I propose three initiatives to begin this scientifically necessary transformation: 1) Mandatory climate literacy training for all employees, including the science behind the climate, ecological, and allied emergencies and what actions will meaningfully address them, with specialist psychological support and training; 2) A re-structuring of college governance to mirror the kinds of societal-level systemic change that needs to happen in order to address our multiple overlapping existential threats, such as participatory democracy and citizen’s assemblies that enable direct teacher and student involvement in all decision-making; 3) A reorganization of the curriculum to centre a deep understanding of the Earth and ecological systems that allows us to live on this planet, how the industrial activity of a very small number of privileged humans has caused the boundaries of those systems to be spectacularly breached for all, and how our global economic/political system that extracts, subjugates, transacts, and accumulates by design is the common cause of our present climate-ecological crisis and our profound economic-racial-gender-social inequalities. Additionally, courses, departments and programs that train students to explicitly contribute to growth-oriented capitalism and the violence that sustains it will be eliminated, such as mainstream economics, marketing, and police tech, to be replaced by courses and programs in collective political action, change-making, and building communities of mutual aid.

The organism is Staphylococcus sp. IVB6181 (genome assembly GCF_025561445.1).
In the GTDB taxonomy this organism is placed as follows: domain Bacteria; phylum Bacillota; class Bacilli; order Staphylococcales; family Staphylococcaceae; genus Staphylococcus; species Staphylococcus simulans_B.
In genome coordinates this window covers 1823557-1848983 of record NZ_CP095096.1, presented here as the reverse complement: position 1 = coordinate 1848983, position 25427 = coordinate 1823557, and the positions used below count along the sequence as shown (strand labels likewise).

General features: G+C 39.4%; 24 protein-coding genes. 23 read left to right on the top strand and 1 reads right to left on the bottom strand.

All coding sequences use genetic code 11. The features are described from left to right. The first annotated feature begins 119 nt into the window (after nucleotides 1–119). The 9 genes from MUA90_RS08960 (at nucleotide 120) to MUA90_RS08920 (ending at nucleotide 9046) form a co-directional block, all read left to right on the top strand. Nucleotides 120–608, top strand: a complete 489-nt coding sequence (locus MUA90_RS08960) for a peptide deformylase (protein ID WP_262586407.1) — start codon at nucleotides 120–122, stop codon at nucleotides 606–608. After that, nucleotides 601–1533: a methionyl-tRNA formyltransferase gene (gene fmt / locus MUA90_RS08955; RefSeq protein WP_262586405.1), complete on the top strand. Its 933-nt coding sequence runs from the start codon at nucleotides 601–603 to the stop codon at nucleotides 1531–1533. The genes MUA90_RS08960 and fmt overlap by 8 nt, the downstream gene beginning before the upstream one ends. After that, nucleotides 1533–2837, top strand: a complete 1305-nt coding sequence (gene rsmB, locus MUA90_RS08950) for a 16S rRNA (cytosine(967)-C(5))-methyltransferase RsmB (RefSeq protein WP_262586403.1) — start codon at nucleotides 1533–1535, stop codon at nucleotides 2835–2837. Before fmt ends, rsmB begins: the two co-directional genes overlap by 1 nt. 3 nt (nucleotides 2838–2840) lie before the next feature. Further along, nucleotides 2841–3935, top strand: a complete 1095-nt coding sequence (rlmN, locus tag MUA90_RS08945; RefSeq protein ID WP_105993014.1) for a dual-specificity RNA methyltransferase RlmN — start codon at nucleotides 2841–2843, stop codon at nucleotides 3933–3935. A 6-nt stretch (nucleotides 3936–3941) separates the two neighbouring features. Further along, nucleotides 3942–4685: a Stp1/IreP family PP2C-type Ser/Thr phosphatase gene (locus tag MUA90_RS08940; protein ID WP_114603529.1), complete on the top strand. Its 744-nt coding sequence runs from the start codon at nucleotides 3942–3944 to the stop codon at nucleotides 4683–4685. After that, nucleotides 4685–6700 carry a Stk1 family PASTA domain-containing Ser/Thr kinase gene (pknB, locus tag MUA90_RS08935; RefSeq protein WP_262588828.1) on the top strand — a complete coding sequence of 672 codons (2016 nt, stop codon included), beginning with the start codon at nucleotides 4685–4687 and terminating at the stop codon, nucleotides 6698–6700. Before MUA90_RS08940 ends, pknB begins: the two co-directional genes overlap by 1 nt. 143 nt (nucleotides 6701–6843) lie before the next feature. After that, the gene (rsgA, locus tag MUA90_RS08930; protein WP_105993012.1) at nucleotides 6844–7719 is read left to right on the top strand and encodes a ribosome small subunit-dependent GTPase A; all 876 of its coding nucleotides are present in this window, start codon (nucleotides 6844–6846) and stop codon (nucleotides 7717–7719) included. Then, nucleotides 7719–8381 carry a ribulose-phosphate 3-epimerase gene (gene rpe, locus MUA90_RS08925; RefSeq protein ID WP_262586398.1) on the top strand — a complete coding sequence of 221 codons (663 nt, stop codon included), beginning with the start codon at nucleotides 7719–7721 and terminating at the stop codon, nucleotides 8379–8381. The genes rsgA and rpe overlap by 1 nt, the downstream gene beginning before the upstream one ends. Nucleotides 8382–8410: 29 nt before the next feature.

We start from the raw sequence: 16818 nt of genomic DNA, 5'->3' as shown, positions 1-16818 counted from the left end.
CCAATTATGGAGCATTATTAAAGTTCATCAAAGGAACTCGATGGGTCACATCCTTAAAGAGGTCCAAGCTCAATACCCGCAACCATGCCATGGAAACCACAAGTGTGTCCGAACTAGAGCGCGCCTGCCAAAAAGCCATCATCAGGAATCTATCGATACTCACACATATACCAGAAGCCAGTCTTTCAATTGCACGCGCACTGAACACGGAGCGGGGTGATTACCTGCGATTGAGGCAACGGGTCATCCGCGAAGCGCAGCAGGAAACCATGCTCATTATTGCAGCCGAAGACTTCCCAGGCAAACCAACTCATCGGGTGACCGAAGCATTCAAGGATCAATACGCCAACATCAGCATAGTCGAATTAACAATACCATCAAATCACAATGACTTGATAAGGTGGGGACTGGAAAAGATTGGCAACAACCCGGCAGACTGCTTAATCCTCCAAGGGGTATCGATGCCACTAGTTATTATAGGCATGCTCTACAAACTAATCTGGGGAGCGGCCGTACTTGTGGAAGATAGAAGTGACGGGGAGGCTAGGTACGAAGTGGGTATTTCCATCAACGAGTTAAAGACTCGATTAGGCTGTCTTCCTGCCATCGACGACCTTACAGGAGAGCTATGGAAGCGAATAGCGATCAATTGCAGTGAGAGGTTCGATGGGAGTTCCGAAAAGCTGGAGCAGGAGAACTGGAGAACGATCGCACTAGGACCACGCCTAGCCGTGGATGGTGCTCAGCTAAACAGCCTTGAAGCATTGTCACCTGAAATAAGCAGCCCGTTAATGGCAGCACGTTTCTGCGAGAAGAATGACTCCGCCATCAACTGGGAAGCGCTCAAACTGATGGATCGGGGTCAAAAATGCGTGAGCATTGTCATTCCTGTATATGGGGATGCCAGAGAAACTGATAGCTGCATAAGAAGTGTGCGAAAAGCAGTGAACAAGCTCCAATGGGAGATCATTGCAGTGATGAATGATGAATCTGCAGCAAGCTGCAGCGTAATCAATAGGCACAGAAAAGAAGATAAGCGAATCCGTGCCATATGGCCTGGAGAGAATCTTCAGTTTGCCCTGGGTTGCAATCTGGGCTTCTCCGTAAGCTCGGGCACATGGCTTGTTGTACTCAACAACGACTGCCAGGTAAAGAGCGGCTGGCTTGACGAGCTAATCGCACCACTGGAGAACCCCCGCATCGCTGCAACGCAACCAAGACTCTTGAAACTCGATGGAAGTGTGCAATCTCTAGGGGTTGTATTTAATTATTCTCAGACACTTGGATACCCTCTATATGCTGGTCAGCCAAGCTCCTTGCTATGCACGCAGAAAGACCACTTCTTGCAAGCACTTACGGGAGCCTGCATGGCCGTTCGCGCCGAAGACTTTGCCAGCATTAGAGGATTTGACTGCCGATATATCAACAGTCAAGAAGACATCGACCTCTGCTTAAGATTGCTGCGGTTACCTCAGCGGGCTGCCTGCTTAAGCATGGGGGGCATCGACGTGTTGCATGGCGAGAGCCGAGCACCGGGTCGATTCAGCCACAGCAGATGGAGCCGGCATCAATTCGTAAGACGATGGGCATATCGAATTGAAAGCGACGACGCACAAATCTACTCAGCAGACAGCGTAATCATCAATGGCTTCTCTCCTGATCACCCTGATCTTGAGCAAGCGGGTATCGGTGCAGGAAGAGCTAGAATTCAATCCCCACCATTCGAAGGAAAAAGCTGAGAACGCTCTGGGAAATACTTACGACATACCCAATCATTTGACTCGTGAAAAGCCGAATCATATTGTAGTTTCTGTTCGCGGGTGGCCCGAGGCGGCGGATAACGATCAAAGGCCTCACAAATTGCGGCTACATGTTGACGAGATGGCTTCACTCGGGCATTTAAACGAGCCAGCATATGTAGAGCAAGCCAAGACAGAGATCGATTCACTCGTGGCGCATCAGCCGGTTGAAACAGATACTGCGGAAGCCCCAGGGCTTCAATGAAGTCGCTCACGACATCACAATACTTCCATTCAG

More than just double-peer-reviewed physical science consensus supports these changes. Students are experiencing unprecedented levels of anxiety about their futures. Young people need the adults in their lives to meet them with honesty, openness, and courage in regard to the defining challenge of our time: the rapid and preventable breakdown of Earth’s climate and ecological systems. This is the message that I’ve heard from students through the more than 15 years that I’ve taught them about Earth systems and climate change. In my experience, what young people fundamentally need for their well-being is a framework of climate-literate support from all of the adults in their lives, and that especially includes their teachers. The message needs to be consistent and integrated across the curriculum and the college experience. Teaching students piecemeal about existential threats that they did not cause and that they will be most affected by, while absolving adults of the same education amounts to institutional gaslighting of the very people we are meant to serve, while we model the structures that have caused these crises, and prepare students for a future that will not exist.